What You Can Learn from Ernest Hemingway to Tell Your (Business) Story

storytelling-for-business

It happens to the best of us, you know.

Not too long ago I came across a group discussion on Linkedin in one of the groups of which I am a member-it’s for lawyers/solicitors.

In his reply to the discussion, one of the members told a joke.

It was about a lady who goes to the doctor for something or other and the punch line of the joke was delivered by the doctor.

It was along the lines that the lady was “incorrigibly mendacious”.

Now, I love words as well as the next man or woman-I always have.

But I had to think twice to understand exactly what this doctor was saying about the woman who went to see him.

It was, of course, that she was a frequent liar. Someone well known for telling porkies with enthusiasm.

So, why not say that?

Communications in your business

Ernest Hemingway is one of the finest writers in the English language. He was renowned for his sparse, simple, active language using simple, plain words that virtually everyone understood.

However he was once asked about this in an interview he gave the New Yorker magazine; he was effectively being accused of not knowing any big words, the “$10” words.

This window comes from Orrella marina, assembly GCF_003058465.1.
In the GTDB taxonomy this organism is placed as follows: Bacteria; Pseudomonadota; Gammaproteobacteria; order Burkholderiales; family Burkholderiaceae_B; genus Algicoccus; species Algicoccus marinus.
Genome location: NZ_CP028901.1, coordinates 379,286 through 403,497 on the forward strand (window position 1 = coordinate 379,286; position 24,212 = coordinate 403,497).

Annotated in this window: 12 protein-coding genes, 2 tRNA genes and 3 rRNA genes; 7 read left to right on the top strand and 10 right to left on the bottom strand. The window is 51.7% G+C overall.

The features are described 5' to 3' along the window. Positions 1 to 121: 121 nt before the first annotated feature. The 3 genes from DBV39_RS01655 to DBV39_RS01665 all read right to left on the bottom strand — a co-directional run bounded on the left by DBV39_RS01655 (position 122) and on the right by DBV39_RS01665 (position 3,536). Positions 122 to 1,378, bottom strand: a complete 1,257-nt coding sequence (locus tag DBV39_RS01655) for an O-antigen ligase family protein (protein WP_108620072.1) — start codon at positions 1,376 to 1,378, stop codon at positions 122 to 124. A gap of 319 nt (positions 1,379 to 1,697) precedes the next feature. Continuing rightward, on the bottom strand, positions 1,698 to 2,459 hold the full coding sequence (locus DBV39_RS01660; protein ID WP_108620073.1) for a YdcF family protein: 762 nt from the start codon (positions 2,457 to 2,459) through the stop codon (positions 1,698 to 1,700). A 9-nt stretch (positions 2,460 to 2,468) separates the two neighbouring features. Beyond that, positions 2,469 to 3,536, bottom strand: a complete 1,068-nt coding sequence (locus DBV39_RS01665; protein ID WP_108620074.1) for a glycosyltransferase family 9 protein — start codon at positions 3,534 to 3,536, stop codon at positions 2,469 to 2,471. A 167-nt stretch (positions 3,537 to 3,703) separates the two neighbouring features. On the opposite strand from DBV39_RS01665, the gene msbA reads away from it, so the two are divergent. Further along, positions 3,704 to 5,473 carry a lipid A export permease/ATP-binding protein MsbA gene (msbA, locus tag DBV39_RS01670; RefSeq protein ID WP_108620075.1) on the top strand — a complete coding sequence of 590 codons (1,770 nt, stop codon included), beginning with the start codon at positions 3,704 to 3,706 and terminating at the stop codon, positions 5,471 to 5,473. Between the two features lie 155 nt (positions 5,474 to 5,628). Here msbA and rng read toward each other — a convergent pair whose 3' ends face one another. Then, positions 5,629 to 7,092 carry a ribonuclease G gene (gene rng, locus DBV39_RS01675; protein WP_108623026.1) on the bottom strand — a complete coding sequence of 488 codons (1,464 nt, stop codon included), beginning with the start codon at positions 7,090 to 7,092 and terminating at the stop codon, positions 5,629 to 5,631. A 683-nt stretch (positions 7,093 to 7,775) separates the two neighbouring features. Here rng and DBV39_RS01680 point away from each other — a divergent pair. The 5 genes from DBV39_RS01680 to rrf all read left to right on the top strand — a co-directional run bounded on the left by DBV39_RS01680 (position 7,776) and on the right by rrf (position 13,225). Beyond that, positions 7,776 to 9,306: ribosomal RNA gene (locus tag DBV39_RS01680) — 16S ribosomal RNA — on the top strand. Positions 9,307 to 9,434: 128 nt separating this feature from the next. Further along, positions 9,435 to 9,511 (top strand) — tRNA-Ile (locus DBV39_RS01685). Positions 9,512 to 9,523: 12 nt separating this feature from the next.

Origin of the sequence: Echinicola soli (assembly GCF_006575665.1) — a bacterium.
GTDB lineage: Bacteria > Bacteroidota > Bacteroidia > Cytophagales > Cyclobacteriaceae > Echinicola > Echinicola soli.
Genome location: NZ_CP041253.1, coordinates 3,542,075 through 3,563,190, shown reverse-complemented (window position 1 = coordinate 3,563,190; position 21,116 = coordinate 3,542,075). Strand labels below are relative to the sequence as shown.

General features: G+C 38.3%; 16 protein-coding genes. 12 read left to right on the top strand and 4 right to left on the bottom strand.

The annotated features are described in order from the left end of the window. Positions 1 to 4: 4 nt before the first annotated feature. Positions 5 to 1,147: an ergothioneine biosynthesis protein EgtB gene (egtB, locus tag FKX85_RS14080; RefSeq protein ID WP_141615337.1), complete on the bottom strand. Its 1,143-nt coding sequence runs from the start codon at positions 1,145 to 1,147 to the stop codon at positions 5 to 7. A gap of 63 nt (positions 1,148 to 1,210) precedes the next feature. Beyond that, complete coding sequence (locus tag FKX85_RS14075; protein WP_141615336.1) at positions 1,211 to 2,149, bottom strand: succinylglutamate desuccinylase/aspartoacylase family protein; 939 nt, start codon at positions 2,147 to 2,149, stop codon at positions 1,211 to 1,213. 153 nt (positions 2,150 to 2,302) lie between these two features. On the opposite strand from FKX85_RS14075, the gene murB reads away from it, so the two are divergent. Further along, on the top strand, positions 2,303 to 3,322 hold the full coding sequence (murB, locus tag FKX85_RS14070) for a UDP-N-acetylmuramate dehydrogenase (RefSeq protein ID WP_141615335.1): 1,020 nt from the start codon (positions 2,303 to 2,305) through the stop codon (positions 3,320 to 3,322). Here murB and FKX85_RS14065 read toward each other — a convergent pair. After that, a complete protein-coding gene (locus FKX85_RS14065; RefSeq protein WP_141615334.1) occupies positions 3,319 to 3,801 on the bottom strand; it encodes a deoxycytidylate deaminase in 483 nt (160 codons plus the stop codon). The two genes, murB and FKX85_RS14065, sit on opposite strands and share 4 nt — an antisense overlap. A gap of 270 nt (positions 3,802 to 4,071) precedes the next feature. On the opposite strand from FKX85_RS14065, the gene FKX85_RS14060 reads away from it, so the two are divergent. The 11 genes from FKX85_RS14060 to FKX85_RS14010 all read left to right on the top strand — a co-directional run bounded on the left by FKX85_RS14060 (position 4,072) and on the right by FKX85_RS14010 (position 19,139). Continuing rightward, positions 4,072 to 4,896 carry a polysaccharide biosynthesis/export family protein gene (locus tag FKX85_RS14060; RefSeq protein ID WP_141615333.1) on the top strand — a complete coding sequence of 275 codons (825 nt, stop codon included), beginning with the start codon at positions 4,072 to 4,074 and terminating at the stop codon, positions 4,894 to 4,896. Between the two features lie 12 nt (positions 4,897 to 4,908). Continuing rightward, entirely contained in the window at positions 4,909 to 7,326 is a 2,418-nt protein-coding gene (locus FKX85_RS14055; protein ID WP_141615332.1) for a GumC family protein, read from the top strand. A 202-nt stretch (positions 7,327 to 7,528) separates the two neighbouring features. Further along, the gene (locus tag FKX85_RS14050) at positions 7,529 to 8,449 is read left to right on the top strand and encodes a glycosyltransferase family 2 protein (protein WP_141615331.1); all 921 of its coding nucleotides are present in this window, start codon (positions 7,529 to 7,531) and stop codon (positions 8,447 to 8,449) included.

Here’s what Hemingway said:

“When I’m writing it, I’m just as proud as a goddam lion. I use the oldest words in the English language. People think I’m an ignorant bastard who doesn’t know the ten-dollar words. I know the ten-dollar words. There are older and better words which if you arrange them in the proper combination you make it stick. Remember, anybody who pulls his erudition or education on you hasn’t any.”

What you as a small business owner or sole trader or even someone who just wants to communicate effectively can learn is that you don’t need to use big words; you don’t need to flaunt your intellect, education or vocabulary like a sword.

Use plain words, simple words that the greatest number of people can understand. You’re not trying, presumably, to show how clever you are-you want to tell your story to as many people as you can.

Don’t patronise the reader and don’t talk down to them.

But in all your written communications-on your website, in your brochure, in your leaflets, advertisements, etc-use plain words.

And on your website where there is no restriction on space and you are not paying by the inch, use short sentences.

And short paragraphs.

And plenty of white space.

Because it is far less intimidating and people are more inclined to read what you write.

You want your story to be heard, don’t you?

By the greatest number of people?

Then communicate like Hemingway.

Not too heavy with the$10 words.

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